Written by Stuart Foxman
As a serial entrepreneur in the technology space, and an executive coach, Cherry Rose Tan has insight into what it takes to succeed. She also understands the challenges that investors, leaders and their employees all experience. A common but overlooked one: mental health issues.
Despite the prevalence of stress, anxiety, depression and addiction, people aren’t always quick to seek help. “The stigma is high, and people can feel there’s a cost for sharing,” says Tan.
She has set out to change that by creating For Founders by Founders, which Tan calls a mental health movement for the tech industry.
Tan, who also has an academic background in psychology, trains tech and venture capital firms on things like burnout and emotional skills. Founders and investors also break the stigma by talking about their mental health stories as survivors or allies (pledgeyourstory.com/press).
This new venture continues an eclectic career. Tan comes from a family of entrepreneurs (going back five generations). She has worked as a teacher, co-founded ThoughtKite (Canada's first mobile development bootcamp), and ran LearnThree (a learning and admissions consultancy for K-12 students). Tan was also an early investor in Paycase Financial, a network that merges traditional and crypto finance.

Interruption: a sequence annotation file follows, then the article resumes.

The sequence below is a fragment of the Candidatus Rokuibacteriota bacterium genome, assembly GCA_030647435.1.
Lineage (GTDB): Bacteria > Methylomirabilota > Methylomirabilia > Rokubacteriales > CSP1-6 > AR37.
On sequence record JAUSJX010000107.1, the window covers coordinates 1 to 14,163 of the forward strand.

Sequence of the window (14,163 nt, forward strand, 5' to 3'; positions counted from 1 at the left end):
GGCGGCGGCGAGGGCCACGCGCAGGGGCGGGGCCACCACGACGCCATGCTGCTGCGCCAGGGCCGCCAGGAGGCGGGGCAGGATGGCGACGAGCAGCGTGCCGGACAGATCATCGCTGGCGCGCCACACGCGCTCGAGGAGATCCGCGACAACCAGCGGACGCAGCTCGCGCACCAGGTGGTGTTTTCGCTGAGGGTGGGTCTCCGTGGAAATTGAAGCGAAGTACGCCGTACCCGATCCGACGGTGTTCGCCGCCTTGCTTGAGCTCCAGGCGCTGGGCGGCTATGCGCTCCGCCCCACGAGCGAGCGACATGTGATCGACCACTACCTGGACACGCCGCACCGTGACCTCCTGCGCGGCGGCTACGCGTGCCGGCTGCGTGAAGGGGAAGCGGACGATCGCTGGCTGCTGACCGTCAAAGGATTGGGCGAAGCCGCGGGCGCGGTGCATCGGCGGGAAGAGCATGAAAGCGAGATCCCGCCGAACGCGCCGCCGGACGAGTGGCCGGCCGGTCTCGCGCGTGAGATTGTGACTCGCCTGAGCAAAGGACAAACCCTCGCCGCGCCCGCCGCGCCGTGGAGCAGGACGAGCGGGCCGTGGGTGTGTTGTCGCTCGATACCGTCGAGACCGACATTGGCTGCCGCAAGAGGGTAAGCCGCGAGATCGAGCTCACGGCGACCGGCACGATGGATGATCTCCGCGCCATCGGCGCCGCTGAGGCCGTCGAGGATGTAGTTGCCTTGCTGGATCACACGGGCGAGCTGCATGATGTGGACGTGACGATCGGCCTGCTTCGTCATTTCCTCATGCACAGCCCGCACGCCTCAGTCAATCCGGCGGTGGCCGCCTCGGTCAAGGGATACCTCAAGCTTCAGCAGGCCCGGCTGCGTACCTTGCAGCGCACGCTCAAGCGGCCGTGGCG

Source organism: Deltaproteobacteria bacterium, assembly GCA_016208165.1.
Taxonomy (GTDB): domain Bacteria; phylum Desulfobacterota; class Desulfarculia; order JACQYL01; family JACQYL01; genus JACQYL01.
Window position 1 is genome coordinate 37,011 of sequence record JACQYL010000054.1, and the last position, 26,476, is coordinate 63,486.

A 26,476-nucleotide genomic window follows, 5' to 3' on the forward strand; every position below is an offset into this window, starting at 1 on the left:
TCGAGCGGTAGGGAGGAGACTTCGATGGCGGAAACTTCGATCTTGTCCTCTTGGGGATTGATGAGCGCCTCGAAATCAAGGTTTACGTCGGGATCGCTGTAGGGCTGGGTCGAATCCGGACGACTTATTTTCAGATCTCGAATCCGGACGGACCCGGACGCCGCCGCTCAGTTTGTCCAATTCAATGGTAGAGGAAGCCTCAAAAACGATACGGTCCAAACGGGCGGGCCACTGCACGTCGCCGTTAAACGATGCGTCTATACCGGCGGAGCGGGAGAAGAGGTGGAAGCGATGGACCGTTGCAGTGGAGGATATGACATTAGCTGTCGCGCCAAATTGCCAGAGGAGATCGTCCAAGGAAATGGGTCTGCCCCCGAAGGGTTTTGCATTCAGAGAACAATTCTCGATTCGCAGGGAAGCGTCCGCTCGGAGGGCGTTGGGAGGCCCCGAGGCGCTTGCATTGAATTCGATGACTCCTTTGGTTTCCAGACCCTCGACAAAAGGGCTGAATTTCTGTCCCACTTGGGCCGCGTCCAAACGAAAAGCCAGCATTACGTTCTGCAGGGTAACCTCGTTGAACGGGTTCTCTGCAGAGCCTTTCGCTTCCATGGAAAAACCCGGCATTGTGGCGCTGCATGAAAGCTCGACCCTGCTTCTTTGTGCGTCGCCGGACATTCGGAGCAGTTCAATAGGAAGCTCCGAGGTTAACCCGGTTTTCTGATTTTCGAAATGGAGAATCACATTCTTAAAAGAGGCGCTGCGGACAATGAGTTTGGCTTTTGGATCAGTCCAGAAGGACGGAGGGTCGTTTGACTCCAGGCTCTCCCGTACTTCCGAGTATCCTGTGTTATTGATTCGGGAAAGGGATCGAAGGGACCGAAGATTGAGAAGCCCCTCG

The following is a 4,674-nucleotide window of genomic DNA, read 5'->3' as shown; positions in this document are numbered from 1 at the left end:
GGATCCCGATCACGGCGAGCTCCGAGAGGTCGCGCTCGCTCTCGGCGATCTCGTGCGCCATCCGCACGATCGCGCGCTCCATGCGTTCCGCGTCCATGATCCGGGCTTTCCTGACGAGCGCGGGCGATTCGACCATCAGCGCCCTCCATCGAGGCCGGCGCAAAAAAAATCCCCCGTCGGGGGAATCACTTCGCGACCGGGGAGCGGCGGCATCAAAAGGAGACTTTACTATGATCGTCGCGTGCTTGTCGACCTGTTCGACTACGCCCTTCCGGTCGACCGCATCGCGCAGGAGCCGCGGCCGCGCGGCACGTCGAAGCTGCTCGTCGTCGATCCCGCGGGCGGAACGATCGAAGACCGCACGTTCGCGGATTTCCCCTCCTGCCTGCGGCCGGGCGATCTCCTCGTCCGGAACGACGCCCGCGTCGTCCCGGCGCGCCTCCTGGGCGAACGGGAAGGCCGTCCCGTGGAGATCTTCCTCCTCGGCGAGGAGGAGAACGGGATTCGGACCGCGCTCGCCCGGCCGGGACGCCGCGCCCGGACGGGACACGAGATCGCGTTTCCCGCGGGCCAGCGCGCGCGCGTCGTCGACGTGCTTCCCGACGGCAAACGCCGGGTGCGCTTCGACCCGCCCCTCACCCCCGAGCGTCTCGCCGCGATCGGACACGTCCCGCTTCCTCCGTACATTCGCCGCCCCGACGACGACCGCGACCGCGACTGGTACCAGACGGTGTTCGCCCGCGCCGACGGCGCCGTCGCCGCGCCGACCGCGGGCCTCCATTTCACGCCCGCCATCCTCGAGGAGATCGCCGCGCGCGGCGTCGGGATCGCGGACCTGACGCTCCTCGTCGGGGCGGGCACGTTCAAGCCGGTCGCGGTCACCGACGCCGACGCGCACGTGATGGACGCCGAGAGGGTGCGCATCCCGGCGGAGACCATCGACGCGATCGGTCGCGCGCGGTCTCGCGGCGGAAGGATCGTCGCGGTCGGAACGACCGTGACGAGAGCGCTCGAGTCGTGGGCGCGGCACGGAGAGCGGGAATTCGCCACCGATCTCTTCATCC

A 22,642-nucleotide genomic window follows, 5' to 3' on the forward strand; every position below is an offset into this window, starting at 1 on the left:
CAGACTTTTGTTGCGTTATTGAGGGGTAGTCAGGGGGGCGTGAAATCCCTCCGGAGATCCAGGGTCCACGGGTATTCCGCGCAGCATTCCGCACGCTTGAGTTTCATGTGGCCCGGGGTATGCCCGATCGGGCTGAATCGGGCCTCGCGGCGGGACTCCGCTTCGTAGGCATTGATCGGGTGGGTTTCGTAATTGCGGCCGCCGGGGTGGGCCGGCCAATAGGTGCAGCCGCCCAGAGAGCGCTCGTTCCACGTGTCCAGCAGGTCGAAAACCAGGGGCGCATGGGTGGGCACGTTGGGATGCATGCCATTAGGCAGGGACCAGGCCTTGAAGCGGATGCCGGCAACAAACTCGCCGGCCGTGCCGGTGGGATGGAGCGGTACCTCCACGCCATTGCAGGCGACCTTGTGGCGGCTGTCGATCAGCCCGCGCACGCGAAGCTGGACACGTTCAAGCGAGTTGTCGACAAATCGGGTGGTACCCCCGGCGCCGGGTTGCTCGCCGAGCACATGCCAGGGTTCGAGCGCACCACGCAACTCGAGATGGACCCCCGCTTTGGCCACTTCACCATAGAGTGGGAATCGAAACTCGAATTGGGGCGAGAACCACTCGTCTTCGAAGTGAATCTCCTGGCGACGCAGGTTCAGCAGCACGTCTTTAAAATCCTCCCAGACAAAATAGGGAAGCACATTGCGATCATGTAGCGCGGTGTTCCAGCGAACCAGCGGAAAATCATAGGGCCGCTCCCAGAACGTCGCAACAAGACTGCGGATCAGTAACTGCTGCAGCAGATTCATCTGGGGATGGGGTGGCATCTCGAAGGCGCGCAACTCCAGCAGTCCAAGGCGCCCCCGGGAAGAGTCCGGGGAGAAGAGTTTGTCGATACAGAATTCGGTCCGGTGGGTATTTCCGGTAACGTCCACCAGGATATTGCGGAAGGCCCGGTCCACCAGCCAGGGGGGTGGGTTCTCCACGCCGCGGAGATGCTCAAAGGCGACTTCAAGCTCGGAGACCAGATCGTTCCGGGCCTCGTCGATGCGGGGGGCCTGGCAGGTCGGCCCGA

The impetus to create For Founders by Founders came two years ago, when Tan faced a series of traumatic events in quick succession. First she was in a major accident, then her brother died unexpectedly, and lastly her mother was diagnosed with cancer. Tan felt all alone, and decided to help others who are going through tough times.
Through other female entrepreneurs in her circle, Tan also got connected with One More Woman.
The educational, training and consulting platform supports female business owners like her. The goal is to help One More Woman members grow as leaders, better manage money, and expand their enterprises.
Tan says that for entrepreneurs, money has its own language but it isn’t written. “How do you talk to investors so people take you seriously? How do you present yourself, or negotiate a deal that allows you to showcase your worth?” says Tan. “When I got into entrepreneurship, that’s something I struggled with.”
She says Jennifer Love, One More Woman’s CEO, helped her through a process called “re-write your money story”. Tan was surprised at how emotional that was for her. It’s easy to self-sabotage, she says, like asking for less than your real value.
In many ways, she says money and mental health have a connection too. When people succeed in a material way, like running a company or raising millions from investors, they might think they have it all together. That’s how it can appear. So how can they be depressed? It can lead to denial.
That’s why For Founders by Founders can have an impact, in getting people to talk about mental health more openly. “We operate like a startup,” says Tan, “but we’re a social enterprise.”
Photo credit: Zlatko Cetinic, Images Made Real